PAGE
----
Aligning the text along the curve  sloped 
A few examples are given below to explain the options
Writing text along a given path using the node command is shown as a simple example:
\draw[dotted]
(0,0) node {1st node}
 (1,1) node {2nd node}
 (0,2) node {3rd node}
 cycle;

\fill[fill=yellow]
(0,0) node {1st node}
 (1,1) node[circle,inner sep=0pt,draw] {2nd node}
 (0,2) node[fill=red!20,draw,double,rounded corners] {3rd node};

To place nodes on a line or a curve use the "pos=<fraction>
" option, where fraction is a floating point number between 0 representing the previous coordinate and 1 representing the current coordinate.
\draw (0,0)  (3,1)
node[pos=0]{0} node[pos=0.5]{1/2} node[pos=0.9]{9/10};

There exist some abbreviations: "at start
" for "pos=0
", "very near start
" for "pos=0.125
", "near start
" for "pos=0.25
", "midway
" for "pos=0.5
", "near end
" for "pos=0.75
", "very near end
" for "pos=0.875
", "at end
" for "pos=1
".
The "sloped
" option causes the node to be rotated to become a tangent to the curve.
Since nodes are often the only path operation on paths, there are special commands for creating
paths containing only a node, the first with text ouput, the second without:
\node[<options>](<name>) at (<coordinate>){<text>};
\coordinate[<options>](<name>) at (<coordinate>);
One can connect nodes using the nodes' labels as coordinates. Having "\path(0,0) node(x) {} (3,1) node(y) {};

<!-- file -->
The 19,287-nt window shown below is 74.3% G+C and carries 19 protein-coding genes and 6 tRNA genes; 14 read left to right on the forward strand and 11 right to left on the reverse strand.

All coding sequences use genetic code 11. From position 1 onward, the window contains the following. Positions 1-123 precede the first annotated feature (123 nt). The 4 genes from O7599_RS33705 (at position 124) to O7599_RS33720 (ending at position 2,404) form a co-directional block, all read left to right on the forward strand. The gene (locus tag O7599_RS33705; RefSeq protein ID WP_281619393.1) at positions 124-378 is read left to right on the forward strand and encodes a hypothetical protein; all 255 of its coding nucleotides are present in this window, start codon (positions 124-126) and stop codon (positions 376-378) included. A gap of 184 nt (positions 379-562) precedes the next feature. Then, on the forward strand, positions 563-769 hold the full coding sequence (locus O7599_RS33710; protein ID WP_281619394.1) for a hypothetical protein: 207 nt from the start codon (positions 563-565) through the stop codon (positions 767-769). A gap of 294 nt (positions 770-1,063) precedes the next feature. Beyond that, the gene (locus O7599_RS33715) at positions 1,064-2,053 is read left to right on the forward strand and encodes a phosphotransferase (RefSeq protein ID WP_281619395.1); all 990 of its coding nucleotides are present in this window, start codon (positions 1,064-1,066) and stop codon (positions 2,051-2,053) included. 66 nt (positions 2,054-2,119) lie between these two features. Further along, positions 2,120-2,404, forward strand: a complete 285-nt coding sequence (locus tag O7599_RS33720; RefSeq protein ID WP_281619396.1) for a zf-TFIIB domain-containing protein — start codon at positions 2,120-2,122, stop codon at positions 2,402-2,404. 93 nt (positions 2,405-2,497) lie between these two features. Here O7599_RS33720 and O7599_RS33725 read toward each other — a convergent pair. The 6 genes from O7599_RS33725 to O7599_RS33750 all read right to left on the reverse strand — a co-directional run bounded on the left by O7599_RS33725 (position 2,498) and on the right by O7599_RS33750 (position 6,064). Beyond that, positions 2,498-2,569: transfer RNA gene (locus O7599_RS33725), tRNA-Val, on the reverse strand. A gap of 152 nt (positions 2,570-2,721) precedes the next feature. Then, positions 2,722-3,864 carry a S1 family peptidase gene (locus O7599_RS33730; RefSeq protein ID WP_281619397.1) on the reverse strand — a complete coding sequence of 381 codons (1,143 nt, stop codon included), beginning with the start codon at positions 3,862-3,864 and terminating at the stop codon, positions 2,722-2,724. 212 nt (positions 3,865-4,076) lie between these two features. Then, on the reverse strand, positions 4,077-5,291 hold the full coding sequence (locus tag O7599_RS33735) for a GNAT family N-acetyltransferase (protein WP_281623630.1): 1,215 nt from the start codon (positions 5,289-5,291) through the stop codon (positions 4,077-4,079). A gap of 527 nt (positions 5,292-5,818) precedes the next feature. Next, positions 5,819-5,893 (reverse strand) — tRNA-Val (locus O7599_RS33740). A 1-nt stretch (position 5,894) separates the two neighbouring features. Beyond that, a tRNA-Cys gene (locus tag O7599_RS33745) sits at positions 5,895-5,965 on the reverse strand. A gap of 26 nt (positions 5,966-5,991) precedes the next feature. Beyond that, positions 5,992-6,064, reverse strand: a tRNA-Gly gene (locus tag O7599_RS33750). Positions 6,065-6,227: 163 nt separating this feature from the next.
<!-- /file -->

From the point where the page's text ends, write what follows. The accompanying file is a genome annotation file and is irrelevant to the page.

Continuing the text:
" defined, the node at (0,0) got the name "(x)
" and the one at (3,1) got the name "(y)
".
\path (0,0) node(x) {}
(3,1) node(y) {};
\draw (x)  (y);

Equivalent to
\coordinate (x) at (0,0);
\coordinate (y) at (3,1);
\draw (x)  (y);
Multiline text can be included inside a node. A new line is indicated by double backslash "\\", but additionally you have to specify the alignment using the node option "align=". Here an example:
\filldraw
(0,0) circle (2pt) node[align=left, below] {test 1\\is aligned left} 
(4,0) circle (2pt) node[align=center, below] {test 2\\is centered} 
(8,0) circle (2pt) node[align=right, below] {test 3\\is right aligned};

Path construction operations try to be clever, such that the path starts at the border of the node's shape and not from the node's center.
\path (0,0) node(x) {Hello World!}